The word ‘pluralism’ has come to mean an uncomfortable variety of things in both the political and the religious sphere. In reference to religion, it is most often used to mean the conviction that no particular religious tradition has the full or final truth: each perceives a valid but incomplete part of it. This sort of pluralist perspective implies that no faith can or should make claims for itself as the only route to perfection or salvation. In the political context, it can refer to at least two positions. The first is an analysis of the state associated with political theorists like Harold Laski and John Neville Figgis in the early twentieth century. According to this approach, we must think of the state not as the all-powerful source of legitimate community life and action but as the structure needed to organise and mediate within a ‘community of communities’, a plurality of very diverse groups and associations of civil society, ranging from trade unions and universities to religious bodies. And a second political meaning is the one given currency particularly by Isaiah Berlin in his writings on political liberty (see the essays collected in Liberty, edited by Henry Hardy, Oxford University Press 2002, especially the famous ‘Two Concepts of Liberty’, pp.166-217). There is a genuine plurality of human goods, and they are not all compatible in any given situation: doing the right thing may involve the sacrifice of one desired good for the sake of another, and we must not deceive ourselves as to the cost, pretending that there is some ideal condition in which all genuine human moral goals are realised harmoniously. If there is such a diversity of human goals, the most realistic political aspiration is for a liberal state that does not seek to advance by legislation a programme for this or that specific vision of human improvement or self-realisation.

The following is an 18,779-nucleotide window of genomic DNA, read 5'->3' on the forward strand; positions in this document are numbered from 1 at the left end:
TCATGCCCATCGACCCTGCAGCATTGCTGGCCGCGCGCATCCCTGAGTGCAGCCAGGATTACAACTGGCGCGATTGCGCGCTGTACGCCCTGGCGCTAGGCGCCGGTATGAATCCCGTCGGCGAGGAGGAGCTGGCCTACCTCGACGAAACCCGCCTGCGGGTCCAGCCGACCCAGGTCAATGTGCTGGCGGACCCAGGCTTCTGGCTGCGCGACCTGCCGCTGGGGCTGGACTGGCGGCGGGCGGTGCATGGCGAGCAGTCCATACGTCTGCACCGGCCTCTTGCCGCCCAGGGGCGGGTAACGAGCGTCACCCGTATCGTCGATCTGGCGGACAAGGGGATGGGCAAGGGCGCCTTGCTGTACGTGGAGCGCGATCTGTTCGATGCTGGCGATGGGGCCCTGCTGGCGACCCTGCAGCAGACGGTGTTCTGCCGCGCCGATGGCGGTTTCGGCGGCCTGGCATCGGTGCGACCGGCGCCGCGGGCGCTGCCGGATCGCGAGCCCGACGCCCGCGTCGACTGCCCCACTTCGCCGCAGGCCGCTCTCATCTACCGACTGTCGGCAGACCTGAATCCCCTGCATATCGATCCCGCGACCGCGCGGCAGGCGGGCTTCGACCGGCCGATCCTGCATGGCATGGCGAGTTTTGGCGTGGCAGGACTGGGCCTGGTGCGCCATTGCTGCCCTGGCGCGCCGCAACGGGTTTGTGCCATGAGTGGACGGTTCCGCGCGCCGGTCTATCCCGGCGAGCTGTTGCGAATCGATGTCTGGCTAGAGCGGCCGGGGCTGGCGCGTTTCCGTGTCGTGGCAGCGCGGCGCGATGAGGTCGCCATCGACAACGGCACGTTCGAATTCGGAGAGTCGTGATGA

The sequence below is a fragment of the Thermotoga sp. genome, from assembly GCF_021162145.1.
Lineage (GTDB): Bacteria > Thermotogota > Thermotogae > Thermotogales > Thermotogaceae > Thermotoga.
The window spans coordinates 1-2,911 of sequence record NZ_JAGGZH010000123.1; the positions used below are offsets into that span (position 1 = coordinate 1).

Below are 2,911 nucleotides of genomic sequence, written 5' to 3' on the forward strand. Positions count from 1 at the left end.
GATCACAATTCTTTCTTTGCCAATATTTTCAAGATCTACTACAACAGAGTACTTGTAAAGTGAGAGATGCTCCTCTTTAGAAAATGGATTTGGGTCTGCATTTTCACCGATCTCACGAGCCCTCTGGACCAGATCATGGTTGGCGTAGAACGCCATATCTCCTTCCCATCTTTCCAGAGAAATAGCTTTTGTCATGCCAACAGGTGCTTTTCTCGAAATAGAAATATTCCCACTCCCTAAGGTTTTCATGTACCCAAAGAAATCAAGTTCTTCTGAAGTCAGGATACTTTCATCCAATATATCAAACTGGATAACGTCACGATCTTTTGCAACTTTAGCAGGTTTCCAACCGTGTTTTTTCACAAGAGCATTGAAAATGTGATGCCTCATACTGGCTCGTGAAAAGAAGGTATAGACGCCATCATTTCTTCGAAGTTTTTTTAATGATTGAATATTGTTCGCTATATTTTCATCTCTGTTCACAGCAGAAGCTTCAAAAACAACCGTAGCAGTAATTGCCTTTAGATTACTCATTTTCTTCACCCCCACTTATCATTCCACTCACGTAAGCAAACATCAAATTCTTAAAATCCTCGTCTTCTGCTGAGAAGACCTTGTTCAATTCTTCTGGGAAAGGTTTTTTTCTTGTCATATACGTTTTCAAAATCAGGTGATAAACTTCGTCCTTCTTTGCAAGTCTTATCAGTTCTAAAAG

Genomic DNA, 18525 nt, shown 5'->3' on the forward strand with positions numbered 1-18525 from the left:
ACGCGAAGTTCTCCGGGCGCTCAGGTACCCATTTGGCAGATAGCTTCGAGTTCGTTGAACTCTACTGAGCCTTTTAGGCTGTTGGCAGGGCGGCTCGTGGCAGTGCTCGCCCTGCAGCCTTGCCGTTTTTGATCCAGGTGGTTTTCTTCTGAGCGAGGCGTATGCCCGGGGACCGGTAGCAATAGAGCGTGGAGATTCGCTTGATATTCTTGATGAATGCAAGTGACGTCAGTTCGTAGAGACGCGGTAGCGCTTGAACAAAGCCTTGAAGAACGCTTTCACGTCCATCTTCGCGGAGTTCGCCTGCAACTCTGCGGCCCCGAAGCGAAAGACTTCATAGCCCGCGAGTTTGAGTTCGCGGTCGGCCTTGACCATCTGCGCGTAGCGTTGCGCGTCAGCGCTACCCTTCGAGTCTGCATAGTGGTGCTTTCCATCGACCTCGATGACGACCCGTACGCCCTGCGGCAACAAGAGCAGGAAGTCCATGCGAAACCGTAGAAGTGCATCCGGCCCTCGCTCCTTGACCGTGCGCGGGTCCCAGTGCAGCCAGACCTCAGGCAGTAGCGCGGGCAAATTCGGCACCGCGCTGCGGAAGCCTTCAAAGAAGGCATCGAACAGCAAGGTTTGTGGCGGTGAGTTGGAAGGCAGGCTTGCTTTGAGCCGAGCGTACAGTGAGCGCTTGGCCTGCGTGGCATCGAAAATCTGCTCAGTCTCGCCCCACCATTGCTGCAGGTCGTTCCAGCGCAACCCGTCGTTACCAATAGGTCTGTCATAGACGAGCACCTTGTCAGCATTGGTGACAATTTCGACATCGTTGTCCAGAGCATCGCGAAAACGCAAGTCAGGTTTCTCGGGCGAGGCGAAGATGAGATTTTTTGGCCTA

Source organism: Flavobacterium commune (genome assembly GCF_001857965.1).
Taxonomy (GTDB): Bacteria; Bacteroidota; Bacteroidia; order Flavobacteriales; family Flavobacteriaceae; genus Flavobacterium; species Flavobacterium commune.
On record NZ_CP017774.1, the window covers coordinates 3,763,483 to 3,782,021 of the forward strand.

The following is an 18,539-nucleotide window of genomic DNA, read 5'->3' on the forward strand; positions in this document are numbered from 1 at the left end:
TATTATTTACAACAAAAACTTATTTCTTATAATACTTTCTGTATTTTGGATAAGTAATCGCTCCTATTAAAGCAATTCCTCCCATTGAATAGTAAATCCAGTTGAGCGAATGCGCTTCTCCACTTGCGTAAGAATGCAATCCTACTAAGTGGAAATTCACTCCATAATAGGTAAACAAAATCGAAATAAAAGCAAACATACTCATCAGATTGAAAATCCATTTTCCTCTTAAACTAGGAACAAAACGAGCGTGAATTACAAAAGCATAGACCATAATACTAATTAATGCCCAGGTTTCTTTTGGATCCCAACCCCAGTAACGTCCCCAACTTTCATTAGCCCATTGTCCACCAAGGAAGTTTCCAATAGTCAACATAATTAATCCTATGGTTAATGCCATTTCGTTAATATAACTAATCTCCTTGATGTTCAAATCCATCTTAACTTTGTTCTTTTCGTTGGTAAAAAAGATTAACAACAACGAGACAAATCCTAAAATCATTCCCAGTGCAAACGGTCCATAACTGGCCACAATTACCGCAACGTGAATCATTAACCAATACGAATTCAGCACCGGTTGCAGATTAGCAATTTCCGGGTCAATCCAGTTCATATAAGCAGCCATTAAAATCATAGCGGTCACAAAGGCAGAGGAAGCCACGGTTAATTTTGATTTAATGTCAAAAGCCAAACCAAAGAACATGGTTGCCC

Diverse as these definitions are, there are clear areas of overlap. If it is true, as some claim, that no religious tradition possesses ultimate truth, no religious tradition can claim the right to be legally enforced. If the state has to broker relations between different communities, it must itself be ideologically neutral. If a religious body exists within a pluralist state, it must at least recognise that it cannot expect the state to legislate as though its religious and ethical claims were beyond dispute. It has to understand that, while it may still make the same truth claims, they are now open to scrutiny, rebuttal and attack, and cannot be taken for granted. And the interweaving of all these themes is perhaps more evident in India than in many places in our world. India, in declaring itself a secular state at independence, was making a clear option for a certain kind of public and political neutrality, acknowledging that to be a citizen in India could not be something that depended on any particular communal identity and that the state could not intervene in religious disagreements except insofar as they became socially disruptive. Furthermore, the religious context and history of India are bound to pose questions to any simplistic religious absolutism; and the oldest traditions of India have a good deal to say about the elusiveness of the divine as well as its revelation. Which is why modern India is such a fruitful context in which to examine understandings of pluralism ”“how they apply in practice and questions arising.
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